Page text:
Guide #5 - Last updated October 2020

Professional Bowling

1. What is professional bowling like?

The Professional Bowler's Association (PBA) is the pinnacle of bowling competition internationally. As a PBA member your first step will be to compete in one of the over 100 PBA Regional Tournaments. There are seven PBA Regions. Once you are cashing in the tournaments held in your Region, you will want to compete in one or more of the national tournaments of the PBA Tour or the PBA50 Tour (for those 50+). The best bowlers of those on the national tour compete to be the PBA national champions.

The are more stringent restrictions for PBA tournaments. Competitors are limited to using bowling balls, footwear, shirts, and accessories that are registered with the PBA. Only nine bowling balls are allowed in the locker room. Coaching is not allowed except during the televised portions of competition. And so on.

Membership requires average of at least 200 in an USBC sanctioned league or 190 in a sanctioned Sport or PBA Experience league, or to have cashed in one of the PBA's Regional Tournaments, PBA Tour Qualifying Rounds, or open PBA tournaments. In all cases you must be a USBC member in good standing (or World Bowling for international bowlers). You can compete in tournaments at the higher, non-member fee but will be required to join the PBA after you have cashed in a tournament.

One drawback of PBA membership is that the USBC nationals tournaments limit teams to just one professional. Another is that certain private tournaments exclude those who have cashed in PBA tournaments, and others exclude PBA members altogether. One example of the latter is the popular True Amateur Tournaments, popular because the tournament prizes are generous. If you are aware of a top-level bowler who does not have his "PBA card", this may be why.

2. Can women bowl in PBA tournaments?

Yes, although generally only the very best women bowlers stand a chance of winning given the physical advantages of men, not to mention the sheer number of men competing. Missy Parkin was the first PBA member and now holds three PBA Regional Titles, Liz Johnson was the first to win a PBA Regional Tournament and is the first to advance to two different televised PBA Tour finals, and Kelly Kulick is the only woman to have won the PBA Tournament of Champions.

3. Is there a women-only professional tournament series?

Yes. The Professional Women's Bowling Association (PWBA) tour re-launched in 2015 as a joint effort of the USBC and the Bowling Proprietors’ Association of America (BPAA). The tour has more than 16 stops around the country with the stepladder finals for each stop either broadcast via livestream or on national television.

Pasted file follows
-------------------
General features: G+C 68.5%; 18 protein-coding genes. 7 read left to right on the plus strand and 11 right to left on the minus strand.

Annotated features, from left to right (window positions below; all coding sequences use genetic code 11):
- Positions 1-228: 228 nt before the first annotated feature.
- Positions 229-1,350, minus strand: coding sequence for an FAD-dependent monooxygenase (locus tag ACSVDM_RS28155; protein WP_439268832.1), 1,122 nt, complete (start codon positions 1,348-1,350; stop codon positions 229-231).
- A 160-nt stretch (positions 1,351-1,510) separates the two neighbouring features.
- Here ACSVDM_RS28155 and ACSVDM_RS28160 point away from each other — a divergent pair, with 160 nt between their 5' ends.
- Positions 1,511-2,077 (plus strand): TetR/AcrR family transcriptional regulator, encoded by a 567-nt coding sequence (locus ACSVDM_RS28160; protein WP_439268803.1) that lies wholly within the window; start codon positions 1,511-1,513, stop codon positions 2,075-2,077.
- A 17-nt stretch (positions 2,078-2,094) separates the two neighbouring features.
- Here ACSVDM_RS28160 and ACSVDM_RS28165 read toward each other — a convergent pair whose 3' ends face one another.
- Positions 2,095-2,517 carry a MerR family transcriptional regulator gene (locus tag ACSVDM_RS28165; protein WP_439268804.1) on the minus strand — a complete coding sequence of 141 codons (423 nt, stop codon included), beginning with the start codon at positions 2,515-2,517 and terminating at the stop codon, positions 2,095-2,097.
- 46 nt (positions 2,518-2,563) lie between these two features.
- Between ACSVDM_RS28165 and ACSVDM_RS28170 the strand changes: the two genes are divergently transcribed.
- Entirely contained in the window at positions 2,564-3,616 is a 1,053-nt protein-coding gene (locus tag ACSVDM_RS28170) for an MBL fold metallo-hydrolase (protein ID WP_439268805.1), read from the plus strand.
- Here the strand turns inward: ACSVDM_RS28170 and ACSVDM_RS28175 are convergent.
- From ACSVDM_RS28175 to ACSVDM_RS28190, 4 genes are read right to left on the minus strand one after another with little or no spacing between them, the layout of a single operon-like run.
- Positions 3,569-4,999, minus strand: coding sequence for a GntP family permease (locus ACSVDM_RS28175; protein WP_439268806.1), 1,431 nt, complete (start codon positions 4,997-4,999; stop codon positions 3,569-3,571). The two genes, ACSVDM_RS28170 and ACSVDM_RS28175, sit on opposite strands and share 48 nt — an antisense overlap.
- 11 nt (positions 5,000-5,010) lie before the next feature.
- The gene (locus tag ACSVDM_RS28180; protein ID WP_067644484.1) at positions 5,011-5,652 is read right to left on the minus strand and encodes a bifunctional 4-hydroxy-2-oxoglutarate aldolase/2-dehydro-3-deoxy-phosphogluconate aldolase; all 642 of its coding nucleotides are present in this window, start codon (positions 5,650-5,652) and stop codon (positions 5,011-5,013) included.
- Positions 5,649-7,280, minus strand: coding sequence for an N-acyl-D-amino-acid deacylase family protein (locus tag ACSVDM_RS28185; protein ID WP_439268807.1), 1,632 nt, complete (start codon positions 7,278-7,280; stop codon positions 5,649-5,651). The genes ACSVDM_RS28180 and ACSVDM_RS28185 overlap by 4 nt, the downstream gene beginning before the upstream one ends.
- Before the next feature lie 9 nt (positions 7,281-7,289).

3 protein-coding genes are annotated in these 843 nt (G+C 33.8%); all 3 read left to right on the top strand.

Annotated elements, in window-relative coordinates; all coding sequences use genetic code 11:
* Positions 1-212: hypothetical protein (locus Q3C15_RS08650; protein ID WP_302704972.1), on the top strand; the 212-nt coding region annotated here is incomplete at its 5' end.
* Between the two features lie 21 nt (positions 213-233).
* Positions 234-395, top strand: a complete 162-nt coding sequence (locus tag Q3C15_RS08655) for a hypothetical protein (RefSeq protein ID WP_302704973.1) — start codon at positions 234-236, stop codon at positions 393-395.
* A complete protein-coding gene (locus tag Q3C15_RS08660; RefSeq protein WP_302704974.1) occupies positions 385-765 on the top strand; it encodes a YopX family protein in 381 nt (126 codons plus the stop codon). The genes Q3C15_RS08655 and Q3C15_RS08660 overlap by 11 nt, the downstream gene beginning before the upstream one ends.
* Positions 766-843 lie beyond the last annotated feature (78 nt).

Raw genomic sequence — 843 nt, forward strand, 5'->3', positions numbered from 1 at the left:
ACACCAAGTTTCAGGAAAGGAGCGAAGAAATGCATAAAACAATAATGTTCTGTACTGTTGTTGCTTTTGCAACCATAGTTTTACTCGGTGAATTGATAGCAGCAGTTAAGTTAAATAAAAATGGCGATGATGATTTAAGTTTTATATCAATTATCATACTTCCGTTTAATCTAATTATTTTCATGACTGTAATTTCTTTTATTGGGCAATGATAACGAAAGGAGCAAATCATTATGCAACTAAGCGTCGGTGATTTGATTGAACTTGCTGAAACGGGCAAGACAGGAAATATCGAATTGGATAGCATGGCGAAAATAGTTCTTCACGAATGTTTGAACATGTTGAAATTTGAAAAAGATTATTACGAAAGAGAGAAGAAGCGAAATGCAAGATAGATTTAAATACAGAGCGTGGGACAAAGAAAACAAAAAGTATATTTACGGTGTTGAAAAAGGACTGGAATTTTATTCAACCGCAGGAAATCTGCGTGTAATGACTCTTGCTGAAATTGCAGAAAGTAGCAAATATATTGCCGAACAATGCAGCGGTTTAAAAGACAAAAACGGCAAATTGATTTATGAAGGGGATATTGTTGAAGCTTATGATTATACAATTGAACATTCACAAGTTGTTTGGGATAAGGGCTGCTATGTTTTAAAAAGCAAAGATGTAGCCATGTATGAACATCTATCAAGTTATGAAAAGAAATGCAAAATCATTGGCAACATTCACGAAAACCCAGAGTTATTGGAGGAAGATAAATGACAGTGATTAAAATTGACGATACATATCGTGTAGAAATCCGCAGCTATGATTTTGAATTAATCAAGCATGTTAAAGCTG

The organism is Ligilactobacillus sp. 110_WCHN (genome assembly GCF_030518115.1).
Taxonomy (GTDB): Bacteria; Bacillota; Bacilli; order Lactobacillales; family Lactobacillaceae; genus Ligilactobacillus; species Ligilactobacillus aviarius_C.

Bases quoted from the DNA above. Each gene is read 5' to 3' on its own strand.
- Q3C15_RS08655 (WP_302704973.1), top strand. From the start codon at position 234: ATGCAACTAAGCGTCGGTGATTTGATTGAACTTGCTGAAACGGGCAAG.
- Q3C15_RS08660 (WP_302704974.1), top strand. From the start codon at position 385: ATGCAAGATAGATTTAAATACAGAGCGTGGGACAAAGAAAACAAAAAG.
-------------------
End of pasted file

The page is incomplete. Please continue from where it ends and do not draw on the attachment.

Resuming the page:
The PWBA has stringent restrictions governing competition and what equipment can be used that are similar to those of the PBA. Membership is open to USBC members in good standing with a 190 average or better.

As with PBA membership, there are drawbacks to consider. The USBC limits its national tournaments to just one professional (PBA or PWBA) member per team, and being a PWBA member or having cashed in a PWBA tournament may result in you being ineligible to compete in certain other private tournaments.

4. I am passionate about bowling. It is my life, and I would bowl all the time if I could. Can I make a living by competing on one of the professional tours?

Probably not. Only the very top professionals can. Many others find they need to supplement their income, and the most common way they do is by running a pro shop. PWBA tour tournaments are intentionally compressed into the weekend so that players can maintain other responsibilities. A look at recent PBA player earnings and PWBA player earnings shows why it's not so easy to make a living on bowling alone.

Guides you may also want to read:

Singles Bowling Tournaments

Why You Can't Count on an Oil Pattern Always Playing the Same Way

Bowling's Mental Game

When You Are Sidelined from Bowling

Resources for Serious Bowling